For the past five years (I think?) we’ve gone camping with friends in the badlands near Drumheller. Alberta’s mountains usually get all the hype, and rightfully so, but even though I’ve been out there a bunch of times I was really struck by how beautiful the badlands are when we were out there this past weekend. It’s almost like the hills have been painted in different colours, and they stretch as far as the eye can see. The landscape is unlike anything I’ve seen anywhere else. There was plenty for the geologists, and the geology enthusiasts, in our group to get nerdy over.
A weird quirk of driving out to that area is the Bleriot Ferry (this picture is from last year when there wasn’t a crazy amount of smoke in the air). This funny little ferry was built in 1913 and is still taking a few cars at a time across the Red Deer River after all these years. Two things always cross my mind when we drive on to that thing: I can’t believe that this is still running, and man, that ferry operator had better love talking to strangers and taking pictures of tourists because that’s all there is to do on his trips back and forth. It’s kind of fun that this little piece of Alberta’s history is still chugging along.
There were seventeen of us out there this time, plus an adorable toddler and a baby, which was one of the biggest groups we’ve had! Our friend is an amazing woodworker and he built and painted a game of cornhole for the trip. It was so impressive, and I wasn’t terrible at it, which was a nice surprise. Throwing games are usually not my forte – trust me when I say that you don’t want me on your disc golf team. Our friends did set up an amazing disc golf course, though, and it was fun to wander through the hills around the property attempting to throw the frisbee more than ten feet.
Benny is absolutely in his element out there. We let him roam free for most of the weekend, and he amazed everyone by coming back with mud covered paws and a dirt caked face and miraculously being clean two hours later. That right there is the one perk of having a dog that sheds like no other… I’m going to try and remember that when I sweep the floor and there’s white hair everywhere ten minutes later. We knew this about him already, but it’s pretty much impossible to tire him out, as he ran around like crazy all day and then climbed two hoodoos with us later in the evening. I’m pretty sure he didn’t want to leave on Sunday morning.
It’s always a ton of work to get all of our food ready and our camping gear rounded up, even for a two day trip, but the chance to get away from the world is worth it. We’re really lucky to be able to go out to that beautiful place where we have tons of space for us all to camp together and can sing Eminem’s Lose Yourself until two in the morning without having neighbours on our case. If you haven’t been out to the badlands you really need to get there, even if it’s only for the day!
From our wedding 3 years ago – taken by the amazing EA Photography
Yesterday I dug up the first messages Zevi and I sent back and forth on Facebook. There was teasing and lots of very obvious flirtation, and they left pretty much no doubt that we were in to each other from the first day we met. I can honestly say that on that day, even though we’d only spent three hours chatting at a bar, I was pretty damn sure that we’d still be together today, teasing each other eight years later. And here we are.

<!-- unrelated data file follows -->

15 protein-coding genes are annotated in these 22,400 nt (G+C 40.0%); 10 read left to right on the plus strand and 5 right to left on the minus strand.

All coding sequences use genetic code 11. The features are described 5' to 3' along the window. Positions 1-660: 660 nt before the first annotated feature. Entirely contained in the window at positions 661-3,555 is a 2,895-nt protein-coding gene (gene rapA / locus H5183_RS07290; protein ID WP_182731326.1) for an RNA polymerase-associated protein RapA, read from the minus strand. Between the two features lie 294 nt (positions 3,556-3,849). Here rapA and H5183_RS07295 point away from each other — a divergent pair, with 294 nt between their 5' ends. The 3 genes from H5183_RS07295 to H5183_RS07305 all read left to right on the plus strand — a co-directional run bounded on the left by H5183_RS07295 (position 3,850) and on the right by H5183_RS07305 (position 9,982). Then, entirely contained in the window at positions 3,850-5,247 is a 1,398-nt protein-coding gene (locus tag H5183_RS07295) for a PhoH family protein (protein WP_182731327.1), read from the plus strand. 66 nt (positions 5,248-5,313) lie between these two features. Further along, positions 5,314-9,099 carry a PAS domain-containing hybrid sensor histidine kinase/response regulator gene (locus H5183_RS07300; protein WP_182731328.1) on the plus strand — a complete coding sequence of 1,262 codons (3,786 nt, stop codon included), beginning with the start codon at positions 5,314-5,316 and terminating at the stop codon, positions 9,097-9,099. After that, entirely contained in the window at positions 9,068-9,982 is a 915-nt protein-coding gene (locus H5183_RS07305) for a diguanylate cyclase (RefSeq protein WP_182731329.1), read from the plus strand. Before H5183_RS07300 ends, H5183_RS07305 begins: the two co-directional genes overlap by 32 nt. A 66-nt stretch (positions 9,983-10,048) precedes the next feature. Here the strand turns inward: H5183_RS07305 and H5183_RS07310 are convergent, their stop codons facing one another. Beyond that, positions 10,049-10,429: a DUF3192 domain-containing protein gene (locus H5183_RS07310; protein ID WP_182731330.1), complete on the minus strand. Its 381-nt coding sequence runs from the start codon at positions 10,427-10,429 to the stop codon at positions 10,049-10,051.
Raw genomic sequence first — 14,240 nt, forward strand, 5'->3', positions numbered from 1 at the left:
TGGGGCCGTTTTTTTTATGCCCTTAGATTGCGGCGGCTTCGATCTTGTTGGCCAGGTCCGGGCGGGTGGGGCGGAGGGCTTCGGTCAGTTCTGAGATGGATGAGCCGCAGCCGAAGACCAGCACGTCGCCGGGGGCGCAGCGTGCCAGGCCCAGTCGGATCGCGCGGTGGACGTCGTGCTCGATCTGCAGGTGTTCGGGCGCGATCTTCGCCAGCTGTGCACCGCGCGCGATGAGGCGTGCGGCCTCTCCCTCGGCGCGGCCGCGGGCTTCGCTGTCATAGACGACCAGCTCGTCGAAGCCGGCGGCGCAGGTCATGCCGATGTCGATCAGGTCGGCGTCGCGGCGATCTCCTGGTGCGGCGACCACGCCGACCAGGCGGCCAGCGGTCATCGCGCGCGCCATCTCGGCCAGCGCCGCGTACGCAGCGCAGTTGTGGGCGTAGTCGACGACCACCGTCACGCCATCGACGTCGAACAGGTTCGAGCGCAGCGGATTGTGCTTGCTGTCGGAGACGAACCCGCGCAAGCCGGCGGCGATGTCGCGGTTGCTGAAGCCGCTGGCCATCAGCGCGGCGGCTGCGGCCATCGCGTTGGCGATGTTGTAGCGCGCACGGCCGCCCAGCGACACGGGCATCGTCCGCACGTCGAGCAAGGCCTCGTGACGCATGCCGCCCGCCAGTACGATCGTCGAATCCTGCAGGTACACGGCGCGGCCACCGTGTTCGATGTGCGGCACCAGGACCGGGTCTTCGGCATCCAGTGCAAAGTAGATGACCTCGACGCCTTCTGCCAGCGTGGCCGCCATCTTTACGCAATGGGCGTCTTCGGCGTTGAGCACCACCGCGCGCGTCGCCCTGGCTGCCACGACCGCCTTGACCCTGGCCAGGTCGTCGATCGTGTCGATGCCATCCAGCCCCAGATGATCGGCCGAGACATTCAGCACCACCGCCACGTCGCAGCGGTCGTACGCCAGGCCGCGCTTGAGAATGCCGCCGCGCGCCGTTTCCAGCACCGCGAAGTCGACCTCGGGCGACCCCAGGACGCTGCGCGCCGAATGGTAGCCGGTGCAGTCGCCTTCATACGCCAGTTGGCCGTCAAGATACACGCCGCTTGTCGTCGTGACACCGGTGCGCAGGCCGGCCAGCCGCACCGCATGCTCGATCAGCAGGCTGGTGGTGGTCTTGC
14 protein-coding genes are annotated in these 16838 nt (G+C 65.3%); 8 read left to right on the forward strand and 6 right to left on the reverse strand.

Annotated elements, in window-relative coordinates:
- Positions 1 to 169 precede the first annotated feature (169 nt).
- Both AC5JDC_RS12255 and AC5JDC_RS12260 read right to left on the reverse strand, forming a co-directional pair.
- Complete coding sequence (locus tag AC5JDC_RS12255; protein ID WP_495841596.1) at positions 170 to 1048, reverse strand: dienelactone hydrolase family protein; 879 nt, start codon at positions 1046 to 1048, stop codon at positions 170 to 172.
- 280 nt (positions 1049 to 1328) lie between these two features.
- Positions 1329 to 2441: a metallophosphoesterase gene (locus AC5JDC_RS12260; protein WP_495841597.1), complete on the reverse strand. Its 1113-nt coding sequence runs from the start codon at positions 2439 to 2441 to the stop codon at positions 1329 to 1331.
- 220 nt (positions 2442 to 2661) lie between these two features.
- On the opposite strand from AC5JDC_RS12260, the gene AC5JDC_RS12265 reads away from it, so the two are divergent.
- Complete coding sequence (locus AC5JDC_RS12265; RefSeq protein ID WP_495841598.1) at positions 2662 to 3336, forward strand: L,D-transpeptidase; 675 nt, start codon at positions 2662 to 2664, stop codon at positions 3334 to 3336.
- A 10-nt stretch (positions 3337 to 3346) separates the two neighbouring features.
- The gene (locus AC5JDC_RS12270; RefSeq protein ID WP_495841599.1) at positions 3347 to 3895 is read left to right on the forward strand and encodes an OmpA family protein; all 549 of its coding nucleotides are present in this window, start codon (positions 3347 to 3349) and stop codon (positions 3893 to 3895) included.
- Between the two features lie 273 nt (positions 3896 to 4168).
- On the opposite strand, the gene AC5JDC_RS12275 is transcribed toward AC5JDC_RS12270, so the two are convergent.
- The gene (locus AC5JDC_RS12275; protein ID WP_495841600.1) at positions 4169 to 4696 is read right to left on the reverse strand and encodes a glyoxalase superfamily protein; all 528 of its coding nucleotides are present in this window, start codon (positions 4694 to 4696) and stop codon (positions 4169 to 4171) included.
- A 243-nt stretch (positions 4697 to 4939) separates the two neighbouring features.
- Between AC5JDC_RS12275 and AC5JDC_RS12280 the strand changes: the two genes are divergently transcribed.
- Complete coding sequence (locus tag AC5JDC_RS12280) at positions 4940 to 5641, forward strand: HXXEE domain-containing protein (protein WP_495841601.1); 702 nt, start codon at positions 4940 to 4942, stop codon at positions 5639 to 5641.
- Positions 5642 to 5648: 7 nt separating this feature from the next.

Actually, to be more accurate, here I am sitting at a coffee shop alone – Zevi’s been gone for the last week working up north. It’s easy to spew all kinds of cliches about how wonderful our relationship is -and our relationship really is wonderful – but I think the true mark of a solid partnership is the ability to get through the hard stuff together. We’ve both gone through lots of ups and downs in the last eight years, both together and separately, and I think our unwavering support of each other has helped make the tough stuff a little easier to take. This last year has seen us go from spending every single moment together to being apart for big chunks of time, which has forced us to make some pretty significant adjustments. It hasn’t always been straightforward, but we’ve navigated our way through. Knowing that Zevi is on my team no matter what makes the stormy times a little bit sunnier.
I have no idea what the next eight years will bring, but I’m pretty excited that I get to spend them with Zevi. From waiting for me to take a picture of his food when we go out to eat, to making me breakfast in the morning even when he could be sleeping in, to reading every single thing I write, there are so many little things that remind me that I am the luckiest. We are the luckiest to have each other. I have no idea what the next eight years will bring, but I have no doubt that Zevi will be beside me, teasing me for being my awkward, clumsy self. Together we can handle anything that comes our way, and that makes the future seem pretty exciting.
Well, it certainly went from feast to straight up famine pretty abruptly on this little blog of mine. This summer has been a roller coaster. There have been some pretty spectacular highs, but I’ve also plummeted down to some of the lowest lows I’ve ever experienced. As much as I love that little thrill in the pit of my stomach, I’m ready to stand on solid ground again.